These are “small” fixes for a light box – they’re only so big. There may come a time when you need a bigger one – especially if you’re making a Baltimore Album Quilt or working with a quilt that has large applique panels like this:
Commercial light boxes and those homemade light boxes listed above can only be so big. So, what’s a quilter to do? Below are some solutions that will not cost you anything but a few dollars. In fact, you may already have these in your home or garage.
A Kitchen or Dining Room Table that Has an Extension Leaf Capability – Pull the table apart as if you’re inserting the leaf. Measure that area and head to the hardware store/building supply house and pick up a piece of Plexiglas that will fit that area. The Plexiglas will fit into the area the table extension would go. Be sure to tape the edges of the Plexiglas with some kind of tape to keep it from scratching any of the table’s wood surfaces. Place a light source beneath the Plexiglas and you’re good to go. Bonus factor in this set up is that it’s just the right height to take the strain off your back.
Window or Sliding Glass Door – If you don’t have a table that has extension leaf capability, you can always use a large window or a sliding glass door. Simply tape the pattern to whichever one you’re using and trace away. Of course, using this method means you have to do your tracing during the daylight hours (unless you can talk someone into standing outside the window or door with a light source at night)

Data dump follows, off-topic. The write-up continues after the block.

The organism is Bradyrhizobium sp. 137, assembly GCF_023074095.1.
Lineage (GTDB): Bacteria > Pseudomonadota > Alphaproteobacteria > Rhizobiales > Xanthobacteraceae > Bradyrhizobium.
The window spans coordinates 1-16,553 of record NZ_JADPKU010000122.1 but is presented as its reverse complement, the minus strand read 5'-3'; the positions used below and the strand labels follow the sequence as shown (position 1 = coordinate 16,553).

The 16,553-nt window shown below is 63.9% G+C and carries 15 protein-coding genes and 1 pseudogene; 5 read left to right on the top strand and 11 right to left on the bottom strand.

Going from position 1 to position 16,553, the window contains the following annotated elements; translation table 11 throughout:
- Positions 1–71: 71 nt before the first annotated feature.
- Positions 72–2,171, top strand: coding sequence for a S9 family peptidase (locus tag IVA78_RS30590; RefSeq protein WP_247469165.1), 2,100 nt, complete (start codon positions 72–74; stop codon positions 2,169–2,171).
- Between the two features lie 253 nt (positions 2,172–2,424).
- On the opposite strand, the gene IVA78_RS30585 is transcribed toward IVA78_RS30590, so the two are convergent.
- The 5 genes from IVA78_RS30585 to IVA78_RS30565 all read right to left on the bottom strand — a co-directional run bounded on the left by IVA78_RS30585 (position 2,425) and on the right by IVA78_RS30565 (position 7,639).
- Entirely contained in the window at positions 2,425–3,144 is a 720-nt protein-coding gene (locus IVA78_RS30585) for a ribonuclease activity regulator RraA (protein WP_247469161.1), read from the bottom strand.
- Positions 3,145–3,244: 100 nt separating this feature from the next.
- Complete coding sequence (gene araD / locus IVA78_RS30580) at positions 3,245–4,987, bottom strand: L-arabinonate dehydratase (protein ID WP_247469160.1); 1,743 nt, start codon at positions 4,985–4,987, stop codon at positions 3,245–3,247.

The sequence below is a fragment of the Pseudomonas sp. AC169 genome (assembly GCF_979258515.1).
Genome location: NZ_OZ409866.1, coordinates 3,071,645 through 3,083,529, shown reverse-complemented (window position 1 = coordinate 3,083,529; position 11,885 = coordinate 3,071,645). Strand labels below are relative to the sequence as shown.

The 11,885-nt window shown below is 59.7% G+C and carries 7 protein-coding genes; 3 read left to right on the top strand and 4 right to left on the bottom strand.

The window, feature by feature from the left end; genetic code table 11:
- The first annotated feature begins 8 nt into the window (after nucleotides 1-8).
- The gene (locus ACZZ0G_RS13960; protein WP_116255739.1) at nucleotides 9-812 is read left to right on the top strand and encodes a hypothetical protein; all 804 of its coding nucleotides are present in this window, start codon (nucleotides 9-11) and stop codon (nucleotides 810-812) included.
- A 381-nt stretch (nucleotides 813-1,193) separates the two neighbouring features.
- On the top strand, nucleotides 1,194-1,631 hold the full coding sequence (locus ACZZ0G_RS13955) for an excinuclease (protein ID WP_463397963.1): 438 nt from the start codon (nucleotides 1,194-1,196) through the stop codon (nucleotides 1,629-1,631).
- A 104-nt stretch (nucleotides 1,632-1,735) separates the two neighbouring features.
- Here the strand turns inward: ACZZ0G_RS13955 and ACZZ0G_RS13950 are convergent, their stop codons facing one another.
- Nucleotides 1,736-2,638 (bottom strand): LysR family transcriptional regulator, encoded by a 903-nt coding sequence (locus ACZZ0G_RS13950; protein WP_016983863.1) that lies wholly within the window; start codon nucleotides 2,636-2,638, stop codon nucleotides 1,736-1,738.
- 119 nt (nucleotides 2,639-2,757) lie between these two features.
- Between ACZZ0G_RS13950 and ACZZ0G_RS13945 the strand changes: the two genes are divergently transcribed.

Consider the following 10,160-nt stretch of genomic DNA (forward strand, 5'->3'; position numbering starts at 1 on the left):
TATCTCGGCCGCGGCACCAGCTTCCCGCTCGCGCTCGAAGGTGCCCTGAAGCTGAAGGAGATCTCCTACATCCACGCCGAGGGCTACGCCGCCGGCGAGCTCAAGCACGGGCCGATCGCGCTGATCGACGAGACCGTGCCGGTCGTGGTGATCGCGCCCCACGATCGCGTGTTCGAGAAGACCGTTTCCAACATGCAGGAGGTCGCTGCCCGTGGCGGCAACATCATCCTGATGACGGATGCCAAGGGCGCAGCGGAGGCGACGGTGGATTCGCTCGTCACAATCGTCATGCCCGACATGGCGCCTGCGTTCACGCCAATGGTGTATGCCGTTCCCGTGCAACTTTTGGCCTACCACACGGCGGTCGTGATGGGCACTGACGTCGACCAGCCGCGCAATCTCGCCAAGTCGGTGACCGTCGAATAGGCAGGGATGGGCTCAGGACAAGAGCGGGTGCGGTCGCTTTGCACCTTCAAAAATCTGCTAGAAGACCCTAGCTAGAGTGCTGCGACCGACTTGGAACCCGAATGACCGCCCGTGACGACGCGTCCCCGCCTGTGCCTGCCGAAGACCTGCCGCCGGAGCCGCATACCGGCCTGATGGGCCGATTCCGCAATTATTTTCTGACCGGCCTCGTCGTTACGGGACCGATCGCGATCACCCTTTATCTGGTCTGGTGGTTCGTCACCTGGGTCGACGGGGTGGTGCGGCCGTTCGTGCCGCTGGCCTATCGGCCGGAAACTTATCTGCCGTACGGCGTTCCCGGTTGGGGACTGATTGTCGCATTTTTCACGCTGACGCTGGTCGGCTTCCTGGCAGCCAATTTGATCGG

Light boxes are wonderful tools for any quilter, and if you really like to applique, they’re a must. If your budget allows it, purchase one that fits your need and your wallet. If you’re only an occasional appliquer, one of the homemade light boxes may fit your needs better.
Until Next Week, Quilt with Passion!
Love and Stitches,
Sherri and Sam
PS — Thanks to everyone who commented on The Quilt That I Can’t Finish. Ya’ll had some wonderful ideas and I’m thinking about exactly what I want to do. I’m leaning towards making it a wall hanging with the picture of my dad and me in the middle. I’ll let you know what I decide.